Willpower/it’s now or never

Rough start to the day when, despite the burly neighbour’s help, we couldn’t get the Great Dane into the 4×4 vehicle to go to the vet. Our dog has taken a sudden and inexplicable  dislike to riding in cars and just refused to climb in, growled when we tried to lift him, dug in his front paws and put his head down. He is a huge dog and very powerful. He kept wagging his tail rather desperately to show he wasn’t being unfriendly (he likes the neighbour and adores us, is very keen on lots of human approval and affection) but he was not getting into the back seat or the front seat or having anything to do with this  juggernaut of a motor vehicle. His lower jaw trembled and he rolled his eyes unhappily to indicate to me, his usually loving  human parent, that this was not his idea of fun. We gave up eventually, soothed and patted the stubborn refusenik, then went next door to admire the neighbour’s new puppy who is already house-trained, well-brushed and nicely behaved. Shaming to have to come back and see our handsome Dane, his new tartan coat all muddy, leaping around the back garden joyful at getting his own way.

The vet will have to come to us. And out here vets don’t do that except in emergencies.

Now he is drinking water in the kitchen and calming down, poor dog. The small dogs are rushing around hysterical with excitement, demanding rides in cars and more drama, biscuits and loud voices, everyone rushing about and shouting orders, volleys of wild barking and a puddle or two behind the bathroom door!

Earworm from some ancient radio retro-music programme, songs that we (over)heard  and can never forget, Gary Puckett & the Union Gap, dating back before male song writers began to unlearn sexism or gave up trying to talk women into having sex no matter what…

Lady Willpower, it’s now or never
Give your love to me
And I’ll shower your heart with tenderness

 

Dream last night in which I was trying to solve a murder, the disappearance in a marshy field of a close friend who had come through a terrible divorce, an image of her in strings of black pearls and a gabardine jacket, her hair blown across her face. I knew who had  killed her, the helmeted faceless skydiver she called husband,  but couldn’t think how to prove it. Instead I (the dream self who was a beloved Chinese aunt) sat drawing houseboats  in full sail across an inland estuary, waves of grass, sails like patterned bed sheets. If I could only climb into the canvas propped up on my easel, I would be able to look down into the green grassy depths and locate the missing bodies — the ivory white naked seaweed-strewn bodies of my niece and my dearest friend — trussed up with anchor chainlinks like tentacles. That kind of hard-scrabble edgelands dream.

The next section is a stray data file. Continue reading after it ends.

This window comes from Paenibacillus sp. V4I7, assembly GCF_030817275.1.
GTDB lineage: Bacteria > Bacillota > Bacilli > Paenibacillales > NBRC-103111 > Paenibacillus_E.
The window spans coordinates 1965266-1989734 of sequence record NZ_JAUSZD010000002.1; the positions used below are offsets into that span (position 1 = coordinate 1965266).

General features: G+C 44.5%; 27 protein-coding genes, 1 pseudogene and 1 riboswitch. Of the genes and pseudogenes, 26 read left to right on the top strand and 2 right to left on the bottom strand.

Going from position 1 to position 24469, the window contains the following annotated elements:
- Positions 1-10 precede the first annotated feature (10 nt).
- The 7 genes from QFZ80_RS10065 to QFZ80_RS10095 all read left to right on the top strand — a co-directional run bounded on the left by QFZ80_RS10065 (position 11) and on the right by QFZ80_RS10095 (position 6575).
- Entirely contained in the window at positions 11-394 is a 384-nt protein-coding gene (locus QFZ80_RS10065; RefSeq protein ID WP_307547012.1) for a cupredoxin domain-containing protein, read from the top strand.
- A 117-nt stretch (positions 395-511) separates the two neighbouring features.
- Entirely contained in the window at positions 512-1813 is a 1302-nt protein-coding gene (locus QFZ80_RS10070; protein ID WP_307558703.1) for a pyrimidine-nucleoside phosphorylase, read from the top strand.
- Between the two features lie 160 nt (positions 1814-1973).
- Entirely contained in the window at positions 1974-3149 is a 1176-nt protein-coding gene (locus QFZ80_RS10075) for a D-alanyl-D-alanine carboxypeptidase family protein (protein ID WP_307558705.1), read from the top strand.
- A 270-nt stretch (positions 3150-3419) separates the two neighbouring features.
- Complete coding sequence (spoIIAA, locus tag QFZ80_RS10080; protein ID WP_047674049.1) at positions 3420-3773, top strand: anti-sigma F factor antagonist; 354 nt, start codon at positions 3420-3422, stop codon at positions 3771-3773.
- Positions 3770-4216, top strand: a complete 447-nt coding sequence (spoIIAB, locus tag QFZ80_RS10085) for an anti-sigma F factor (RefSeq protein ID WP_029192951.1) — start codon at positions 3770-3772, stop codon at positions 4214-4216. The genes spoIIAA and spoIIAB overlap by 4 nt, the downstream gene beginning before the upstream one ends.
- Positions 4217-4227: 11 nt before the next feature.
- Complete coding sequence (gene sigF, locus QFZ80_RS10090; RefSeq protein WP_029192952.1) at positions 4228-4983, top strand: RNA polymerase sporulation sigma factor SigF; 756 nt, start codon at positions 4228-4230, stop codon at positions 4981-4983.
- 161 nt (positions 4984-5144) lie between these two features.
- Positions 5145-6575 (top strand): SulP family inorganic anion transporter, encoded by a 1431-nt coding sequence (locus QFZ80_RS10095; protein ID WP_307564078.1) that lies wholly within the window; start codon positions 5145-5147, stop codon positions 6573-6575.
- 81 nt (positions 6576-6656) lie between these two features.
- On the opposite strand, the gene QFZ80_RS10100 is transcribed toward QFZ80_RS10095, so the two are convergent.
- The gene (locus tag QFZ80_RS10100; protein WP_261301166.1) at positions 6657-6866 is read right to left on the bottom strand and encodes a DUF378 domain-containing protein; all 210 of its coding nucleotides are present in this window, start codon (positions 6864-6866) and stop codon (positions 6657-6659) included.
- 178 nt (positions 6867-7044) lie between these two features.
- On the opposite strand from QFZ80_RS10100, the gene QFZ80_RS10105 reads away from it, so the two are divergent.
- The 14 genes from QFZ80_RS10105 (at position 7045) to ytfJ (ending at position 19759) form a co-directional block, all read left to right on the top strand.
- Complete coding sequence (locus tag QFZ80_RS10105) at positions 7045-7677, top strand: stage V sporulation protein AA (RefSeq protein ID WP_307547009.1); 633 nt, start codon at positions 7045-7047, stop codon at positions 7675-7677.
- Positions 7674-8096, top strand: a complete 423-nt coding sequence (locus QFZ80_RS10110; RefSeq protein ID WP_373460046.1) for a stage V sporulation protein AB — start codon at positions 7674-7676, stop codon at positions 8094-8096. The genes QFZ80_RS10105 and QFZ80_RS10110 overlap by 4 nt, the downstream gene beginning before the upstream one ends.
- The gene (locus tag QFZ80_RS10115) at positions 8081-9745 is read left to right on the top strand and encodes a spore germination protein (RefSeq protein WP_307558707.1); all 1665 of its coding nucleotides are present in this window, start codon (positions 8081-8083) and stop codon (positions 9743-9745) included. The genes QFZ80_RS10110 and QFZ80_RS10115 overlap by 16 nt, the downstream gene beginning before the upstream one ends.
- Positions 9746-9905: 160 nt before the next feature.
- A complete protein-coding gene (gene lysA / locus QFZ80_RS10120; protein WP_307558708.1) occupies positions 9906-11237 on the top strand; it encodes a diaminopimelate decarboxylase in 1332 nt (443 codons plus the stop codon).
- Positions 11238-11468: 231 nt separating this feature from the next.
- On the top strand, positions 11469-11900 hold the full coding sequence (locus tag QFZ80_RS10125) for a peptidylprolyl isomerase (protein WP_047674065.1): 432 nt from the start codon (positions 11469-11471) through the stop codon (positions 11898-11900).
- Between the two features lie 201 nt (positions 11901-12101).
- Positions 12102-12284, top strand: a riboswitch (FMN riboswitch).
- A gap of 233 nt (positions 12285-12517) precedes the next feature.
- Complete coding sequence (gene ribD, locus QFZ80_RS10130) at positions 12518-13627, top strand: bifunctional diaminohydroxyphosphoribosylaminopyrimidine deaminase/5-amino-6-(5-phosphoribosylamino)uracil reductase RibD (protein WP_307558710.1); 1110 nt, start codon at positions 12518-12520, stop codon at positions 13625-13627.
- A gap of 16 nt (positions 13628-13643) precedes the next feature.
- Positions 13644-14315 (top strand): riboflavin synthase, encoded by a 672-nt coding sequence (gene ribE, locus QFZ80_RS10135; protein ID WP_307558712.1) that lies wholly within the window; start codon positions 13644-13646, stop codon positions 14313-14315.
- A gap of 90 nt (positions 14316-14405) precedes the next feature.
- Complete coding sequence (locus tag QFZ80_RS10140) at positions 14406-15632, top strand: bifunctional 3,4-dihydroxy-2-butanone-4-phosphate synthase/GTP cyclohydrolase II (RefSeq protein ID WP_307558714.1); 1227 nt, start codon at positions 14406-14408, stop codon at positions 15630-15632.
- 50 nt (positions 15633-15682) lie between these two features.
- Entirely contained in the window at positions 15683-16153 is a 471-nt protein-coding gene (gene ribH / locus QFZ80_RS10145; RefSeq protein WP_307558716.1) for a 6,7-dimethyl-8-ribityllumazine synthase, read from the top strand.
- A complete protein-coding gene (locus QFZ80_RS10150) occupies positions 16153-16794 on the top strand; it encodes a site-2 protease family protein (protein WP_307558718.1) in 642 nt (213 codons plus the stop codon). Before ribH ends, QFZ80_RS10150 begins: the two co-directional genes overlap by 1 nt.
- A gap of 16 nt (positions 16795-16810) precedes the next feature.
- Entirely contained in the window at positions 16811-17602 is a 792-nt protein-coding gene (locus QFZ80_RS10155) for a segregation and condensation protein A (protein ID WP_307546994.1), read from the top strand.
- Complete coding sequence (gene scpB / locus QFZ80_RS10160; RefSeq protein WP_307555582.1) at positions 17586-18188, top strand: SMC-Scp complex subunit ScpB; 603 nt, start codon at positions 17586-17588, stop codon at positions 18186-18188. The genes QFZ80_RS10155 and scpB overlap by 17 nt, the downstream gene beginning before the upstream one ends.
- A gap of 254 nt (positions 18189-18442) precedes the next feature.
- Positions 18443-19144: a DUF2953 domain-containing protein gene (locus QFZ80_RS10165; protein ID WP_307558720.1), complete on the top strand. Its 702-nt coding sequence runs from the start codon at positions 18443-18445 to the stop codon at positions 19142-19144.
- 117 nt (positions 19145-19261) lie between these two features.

Siri Hustvedt
“I think we all have ghosts inside us, and it’s better when they speak than when they don’t.”

 

 

Friday’s mix and match soups

Nothing prescriptive about this but on Fridays or sometimes Saturdays, I rummage around in the vegetable racks and fridge for the left-over vegetables from the week’s cooking. It isn’t altogether that random either: often I leave a few mushrooms or save one-third of the butternut so that I have something for the weekend soup.

 

Today, as the cold persists even in bright sunshine, I am making a mushroom and barley soup with a handful of portabello mushrooms, half a packet of dried exotic mushrooms, a small handful of barley (I’m not feeding hungry hordes, just two of us), a mirepoix of chopped carrots, leeks, celery and garlic, a bay leaf, fresh parsley, salt and ground black pepper to taste. I could have put in cabbage but I can use that in something else. My secret ingredient with mushroom soups and risottos is a few drops of black truffle oil.